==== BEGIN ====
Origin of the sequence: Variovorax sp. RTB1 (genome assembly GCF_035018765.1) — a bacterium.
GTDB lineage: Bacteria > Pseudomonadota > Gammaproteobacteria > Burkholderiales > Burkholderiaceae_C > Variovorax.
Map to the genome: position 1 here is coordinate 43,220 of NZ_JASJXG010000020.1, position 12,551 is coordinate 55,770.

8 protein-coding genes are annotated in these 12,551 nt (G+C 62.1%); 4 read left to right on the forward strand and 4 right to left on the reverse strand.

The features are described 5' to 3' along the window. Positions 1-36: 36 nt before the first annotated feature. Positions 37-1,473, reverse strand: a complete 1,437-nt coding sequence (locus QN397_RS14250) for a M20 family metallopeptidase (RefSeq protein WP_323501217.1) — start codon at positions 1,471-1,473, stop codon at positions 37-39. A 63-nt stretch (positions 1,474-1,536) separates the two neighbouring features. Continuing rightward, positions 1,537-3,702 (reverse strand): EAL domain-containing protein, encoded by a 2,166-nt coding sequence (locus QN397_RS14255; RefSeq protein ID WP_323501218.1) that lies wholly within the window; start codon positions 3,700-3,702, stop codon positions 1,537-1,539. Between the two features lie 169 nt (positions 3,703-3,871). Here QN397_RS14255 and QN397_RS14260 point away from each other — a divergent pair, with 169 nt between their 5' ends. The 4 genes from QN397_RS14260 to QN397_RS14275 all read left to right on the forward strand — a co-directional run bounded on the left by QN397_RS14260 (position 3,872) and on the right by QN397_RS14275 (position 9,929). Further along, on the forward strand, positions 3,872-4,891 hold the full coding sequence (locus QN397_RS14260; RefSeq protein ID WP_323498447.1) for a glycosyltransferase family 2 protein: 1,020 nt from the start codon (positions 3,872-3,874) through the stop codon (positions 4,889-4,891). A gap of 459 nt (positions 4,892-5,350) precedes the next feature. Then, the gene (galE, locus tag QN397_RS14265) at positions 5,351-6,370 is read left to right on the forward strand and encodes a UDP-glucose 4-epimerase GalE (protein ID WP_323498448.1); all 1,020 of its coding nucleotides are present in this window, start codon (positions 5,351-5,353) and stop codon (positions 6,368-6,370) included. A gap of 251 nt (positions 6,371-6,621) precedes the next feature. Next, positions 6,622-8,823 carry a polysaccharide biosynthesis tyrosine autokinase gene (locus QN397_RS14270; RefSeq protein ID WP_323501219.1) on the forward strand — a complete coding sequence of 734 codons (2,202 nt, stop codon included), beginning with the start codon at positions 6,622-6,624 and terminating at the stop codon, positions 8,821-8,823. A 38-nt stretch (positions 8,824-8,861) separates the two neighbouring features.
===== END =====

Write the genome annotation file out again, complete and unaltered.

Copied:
Origin of the sequence: Variovorax sp. RTB1 (genome assembly GCF_035018765.1) — a bacterium.
GTDB lineage: Bacteria > Pseudomonadota > Gammaproteobacteria > Burkholderiales > Burkholderiaceae_C > Variovorax.
Map to the genome: position 1 here is coordinate 43,220 of NZ_JASJXG010000020.1, position 12,551 is coordinate 55,770.

8 protein-coding genes are annotated in these 12,551 nt (G+C 62.1%); 4 read left to right on the forward strand and 4 right to left on the reverse strand.

The features are described 5' to 3' along the window. Positions 1-36: 36 nt before the first annotated feature. Positions 37-1,473, reverse strand: a complete 1,437-nt coding sequence (locus QN397_RS14250) for a M20 family metallopeptidase (RefSeq protein WP_323501217.1) — start codon at positions 1,471-1,473, stop codon at positions 37-39. A 63-nt stretch (positions 1,474-1,536) separates the two neighbouring features. Continuing rightward, positions 1,537-3,702 (reverse strand): EAL domain-containing protein, encoded by a 2,166-nt coding sequence (locus QN397_RS14255; RefSeq protein ID WP_323501218.1) that lies wholly within the window; start codon positions 3,700-3,702, stop codon positions 1,537-1,539. Between the two features lie 169 nt (positions 3,703-3,871). Here QN397_RS14255 and QN397_RS14260 point away from each other — a divergent pair, with 169 nt between their 5' ends. The 4 genes from QN397_RS14260 to QN397_RS14275 all read left to right on the forward strand — a co-directional run bounded on the left by QN397_RS14260 (position 3,872) and on the right by QN397_RS14275 (position 9,929). Further along, on the forward strand, positions 3,872-4,891 hold the full coding sequence (locus QN397_RS14260; RefSeq protein ID WP_323498447.1) for a glycosyltransferase family 2 protein: 1,020 nt from the start codon (positions 3,872-3,874) through the stop codon (positions 4,889-4,891). A gap of 459 nt (positions 4,892-5,350) precedes the next feature. Then, the gene (galE, locus tag QN397_RS14265) at positions 5,351-6,370 is read left to right on the forward strand and encodes a UDP-glucose 4-epimerase GalE (protein ID WP_323498448.1); all 1,020 of its coding nucleotides are present in this window, start codon (positions 5,351-5,353) and stop codon (positions 6,368-6,370) included. A gap of 251 nt (positions 6,371-6,621) precedes the next feature. Next, positions 6,622-8,823 carry a polysaccharide biosynthesis tyrosine autokinase gene (locus QN397_RS14270; RefSeq protein ID WP_323501219.1) on the forward strand — a complete coding sequence of 734 codons (2,202 nt, stop codon included), beginning with the start codon at positions 6,622-6,624 and terminating at the stop codon, positions 8,821-8,823. A 38-nt stretch (positions 8,824-8,861) separates the two neighbouring features.